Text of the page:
“Once they shut this down for us out here, we’ve got no relevance with the ABC. We won’t be continuing to support them at all.”

The ABC did not respond to questions.

Click here to read the full story on The Guardian.

The closure of the Northern Territory shortwave service reminds me very much of Radio Canada International’s closure in 2012. With the number of other quality international broadcasters on shortwave (The BBC, DW, Radio Australia, RFI, Radio Japan, etc.) and with the cuts to RCI’s programming from previous years, in comparison RCI wasn’t a big a player on the international scene.

However, the CBC North Quebec Service–which was relayed from the RCI Sackville site on 9,625 kHz shortwave–covered a vast broadcast footprint into the northern reaches of Canada. The North Quebec relay could be heard in remote First Nations communities scattered across Labrador, Quebec, Nunavut, Iqaluit, and even into the Northwest Territories. Many of these communities are only accessible by air or sea. The CBC replaced the service with FM relays, but of course the reach of an FM site in no way compares to that of a shortwave service.

Fortunately, some remote communities in Labrador and possibly further west can still receive the CKZN shortwave relay from St. John’s Newfoundland. At 1,000 watts of power, however, it has a less reliable reach than the North Quebec Service did for so many decades.

It’s easy to turn a blind eye to communities with which you simply have no connection. I would never fault a commercial broadcaster from pulling the plug when they have no viable audience to cover the costs of sponsoring their content.

When you have a public broadcaster like the ABC–which is funded in part by taxpayers from remote, rural communities–I believe the needs of the full audience must be taken into consideration and must be taken…well…seriously.

The ABC should revisit their published Diversity and Inclusion statement which specifically points out providing quality, diverse content in audience-accessible forms.

1.2 million dollars–while a lot of money to most of us–is a drop in the bucket when compared with other items in the Australian budget.

In reality? It sounds like the ABC isn’t even prepared to acknowledge the needs of their rural audiences, let alone address them.

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ABC will stand by decision to axe NT shortwave service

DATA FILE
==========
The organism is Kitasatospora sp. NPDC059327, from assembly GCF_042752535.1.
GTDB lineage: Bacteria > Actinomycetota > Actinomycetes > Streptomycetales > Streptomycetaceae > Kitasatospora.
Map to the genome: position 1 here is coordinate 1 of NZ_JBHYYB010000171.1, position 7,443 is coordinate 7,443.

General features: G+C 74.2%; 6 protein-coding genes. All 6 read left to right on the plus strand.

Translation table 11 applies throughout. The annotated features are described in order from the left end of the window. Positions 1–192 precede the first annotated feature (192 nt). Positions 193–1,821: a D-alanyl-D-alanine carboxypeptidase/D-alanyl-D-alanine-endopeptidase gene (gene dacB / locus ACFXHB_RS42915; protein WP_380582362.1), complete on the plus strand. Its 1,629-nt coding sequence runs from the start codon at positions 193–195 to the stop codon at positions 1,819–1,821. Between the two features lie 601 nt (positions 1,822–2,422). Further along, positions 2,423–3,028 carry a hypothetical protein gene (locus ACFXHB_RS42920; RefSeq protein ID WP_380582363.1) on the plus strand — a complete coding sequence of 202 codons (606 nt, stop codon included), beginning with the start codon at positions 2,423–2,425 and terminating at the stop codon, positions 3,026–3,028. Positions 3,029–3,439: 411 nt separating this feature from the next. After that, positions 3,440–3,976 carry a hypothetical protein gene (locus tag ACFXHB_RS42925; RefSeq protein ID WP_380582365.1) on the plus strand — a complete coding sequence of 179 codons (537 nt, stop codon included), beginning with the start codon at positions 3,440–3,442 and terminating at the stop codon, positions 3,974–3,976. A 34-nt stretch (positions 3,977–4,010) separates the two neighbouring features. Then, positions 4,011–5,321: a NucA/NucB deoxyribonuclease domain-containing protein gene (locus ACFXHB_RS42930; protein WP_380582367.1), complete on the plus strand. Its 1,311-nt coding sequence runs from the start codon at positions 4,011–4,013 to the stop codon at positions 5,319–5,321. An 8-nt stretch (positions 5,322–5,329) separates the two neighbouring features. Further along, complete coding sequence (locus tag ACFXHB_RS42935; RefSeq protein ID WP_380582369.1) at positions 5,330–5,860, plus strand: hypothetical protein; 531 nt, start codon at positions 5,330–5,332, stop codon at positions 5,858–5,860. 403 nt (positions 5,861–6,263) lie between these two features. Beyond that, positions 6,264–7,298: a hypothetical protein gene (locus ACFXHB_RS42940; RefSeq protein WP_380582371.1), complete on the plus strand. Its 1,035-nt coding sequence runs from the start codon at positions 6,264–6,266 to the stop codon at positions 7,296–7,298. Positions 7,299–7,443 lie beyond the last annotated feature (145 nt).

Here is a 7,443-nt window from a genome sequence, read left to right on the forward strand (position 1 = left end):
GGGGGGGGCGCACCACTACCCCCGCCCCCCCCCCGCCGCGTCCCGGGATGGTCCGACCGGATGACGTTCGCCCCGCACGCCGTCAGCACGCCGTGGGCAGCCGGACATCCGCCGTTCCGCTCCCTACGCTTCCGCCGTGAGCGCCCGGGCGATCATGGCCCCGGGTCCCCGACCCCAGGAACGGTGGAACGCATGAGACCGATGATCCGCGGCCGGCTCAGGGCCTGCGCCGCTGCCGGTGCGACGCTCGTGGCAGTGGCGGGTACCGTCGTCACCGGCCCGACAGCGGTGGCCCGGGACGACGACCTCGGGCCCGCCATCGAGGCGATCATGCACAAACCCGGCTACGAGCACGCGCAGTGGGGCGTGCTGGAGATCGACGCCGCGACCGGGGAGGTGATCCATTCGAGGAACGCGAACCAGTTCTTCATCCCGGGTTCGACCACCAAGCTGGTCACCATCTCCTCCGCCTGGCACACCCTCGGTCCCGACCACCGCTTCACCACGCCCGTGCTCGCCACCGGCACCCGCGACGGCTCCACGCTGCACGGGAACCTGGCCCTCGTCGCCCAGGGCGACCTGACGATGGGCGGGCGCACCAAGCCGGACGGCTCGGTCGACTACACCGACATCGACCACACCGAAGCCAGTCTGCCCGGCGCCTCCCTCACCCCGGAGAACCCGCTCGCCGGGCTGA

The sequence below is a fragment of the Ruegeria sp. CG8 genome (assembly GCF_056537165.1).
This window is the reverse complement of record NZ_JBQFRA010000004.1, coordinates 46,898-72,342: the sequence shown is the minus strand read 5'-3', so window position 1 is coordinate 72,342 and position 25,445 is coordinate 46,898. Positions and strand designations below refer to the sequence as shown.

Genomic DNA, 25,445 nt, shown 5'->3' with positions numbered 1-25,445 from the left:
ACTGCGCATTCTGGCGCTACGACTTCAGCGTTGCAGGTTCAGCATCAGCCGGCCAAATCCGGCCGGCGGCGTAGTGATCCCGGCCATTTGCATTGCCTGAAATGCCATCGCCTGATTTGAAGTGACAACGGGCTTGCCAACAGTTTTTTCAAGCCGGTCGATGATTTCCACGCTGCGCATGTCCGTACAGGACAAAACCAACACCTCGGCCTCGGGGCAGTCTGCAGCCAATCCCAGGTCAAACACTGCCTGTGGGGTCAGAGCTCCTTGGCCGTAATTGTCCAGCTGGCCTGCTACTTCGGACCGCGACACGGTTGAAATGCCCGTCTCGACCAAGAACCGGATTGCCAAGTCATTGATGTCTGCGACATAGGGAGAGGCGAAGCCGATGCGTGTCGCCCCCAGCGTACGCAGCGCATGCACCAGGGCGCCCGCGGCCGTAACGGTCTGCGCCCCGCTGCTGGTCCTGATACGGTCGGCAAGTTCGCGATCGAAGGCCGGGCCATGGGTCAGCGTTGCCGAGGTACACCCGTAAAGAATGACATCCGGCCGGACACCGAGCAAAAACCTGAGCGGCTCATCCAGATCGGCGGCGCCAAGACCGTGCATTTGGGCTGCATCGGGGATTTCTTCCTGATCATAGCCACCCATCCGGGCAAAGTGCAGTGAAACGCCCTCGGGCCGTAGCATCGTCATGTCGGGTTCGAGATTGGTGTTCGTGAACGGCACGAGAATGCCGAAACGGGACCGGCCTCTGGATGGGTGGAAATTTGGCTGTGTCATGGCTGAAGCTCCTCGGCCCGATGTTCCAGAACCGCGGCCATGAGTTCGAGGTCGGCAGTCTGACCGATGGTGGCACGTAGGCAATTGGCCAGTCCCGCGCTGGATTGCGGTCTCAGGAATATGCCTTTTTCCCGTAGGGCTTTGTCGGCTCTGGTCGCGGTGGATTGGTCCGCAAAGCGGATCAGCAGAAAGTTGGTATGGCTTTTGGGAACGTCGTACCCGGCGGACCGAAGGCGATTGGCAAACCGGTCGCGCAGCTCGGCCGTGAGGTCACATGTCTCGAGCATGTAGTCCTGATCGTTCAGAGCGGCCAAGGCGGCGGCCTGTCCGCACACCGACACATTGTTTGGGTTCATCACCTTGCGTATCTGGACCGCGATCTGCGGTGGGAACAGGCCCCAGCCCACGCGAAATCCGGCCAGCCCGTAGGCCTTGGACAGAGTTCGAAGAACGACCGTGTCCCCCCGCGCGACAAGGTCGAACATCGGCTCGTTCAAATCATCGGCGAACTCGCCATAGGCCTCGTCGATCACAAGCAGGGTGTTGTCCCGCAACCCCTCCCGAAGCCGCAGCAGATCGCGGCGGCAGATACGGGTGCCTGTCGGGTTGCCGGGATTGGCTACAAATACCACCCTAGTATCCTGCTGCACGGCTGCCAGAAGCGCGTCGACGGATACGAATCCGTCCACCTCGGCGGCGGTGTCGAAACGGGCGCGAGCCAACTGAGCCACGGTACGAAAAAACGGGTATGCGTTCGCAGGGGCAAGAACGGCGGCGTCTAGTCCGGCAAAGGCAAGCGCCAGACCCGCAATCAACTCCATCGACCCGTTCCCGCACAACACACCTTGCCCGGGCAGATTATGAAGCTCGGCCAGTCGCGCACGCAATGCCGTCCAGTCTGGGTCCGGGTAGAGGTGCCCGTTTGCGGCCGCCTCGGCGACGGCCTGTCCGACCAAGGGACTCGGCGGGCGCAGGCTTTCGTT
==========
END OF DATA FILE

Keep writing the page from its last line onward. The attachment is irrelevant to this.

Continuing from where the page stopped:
(Source: ABC News via Trevor R)

The ABC has defended the axing of its Northern Territory’s long-distance radio service, despite calls from federal representatives to reverse the decision.

This month the broadcaster announced its HF shortwave radio transmitters at Katherine, Tennant Creek and Roe Creek (Alice Springs) would be switched off on January 31, ceasing ABC Radio coverage across the long distance radio transmission platform.

The decision has attracted criticism from cattle station owners, Indigenous ranger groups and fishermen, who argue it was done without community consultation and would deprive people in remote areas of vital emergency warnings.

On Monday Senator Malarndirri McCarthy and Lingiari MP Warren Snowdon met with ABC management in a bid to have the decision reversed.

“The result of that meeting is that they still stand by that decision. We did find the meeting quite disappointing really,” Senator McCarthy told 105.7 ABC Darwin on Monday.

“There really hasn’t been any decency in terms of respect and consideration for the usage of shortwave, which has been a vital service and is a vital service across the Northern Territory.

Cutting NT shortwave service saves $1.2m

On Tuesday ABC spokesman Ian Mannix told 105.7 ABC Darwin the decision to axe shortwave services “will only affect a very, very small amount of people”.

However, he conceded a formal survey had not been done about how many people would be impacted.[…]

It costs $1.2 million to run the shortwave service, which Mr Mannix said would now be reinvested in the ABC’s expansion of its digital radio services in Darwin and Hobart.

ABC unlikely to reinvest in expanded AM service

Listeners to 105.7 ABC Darwin said Mr Mannix underestimated the remote realities of the Territory, a place six times the size of Britain with a population of 240,000.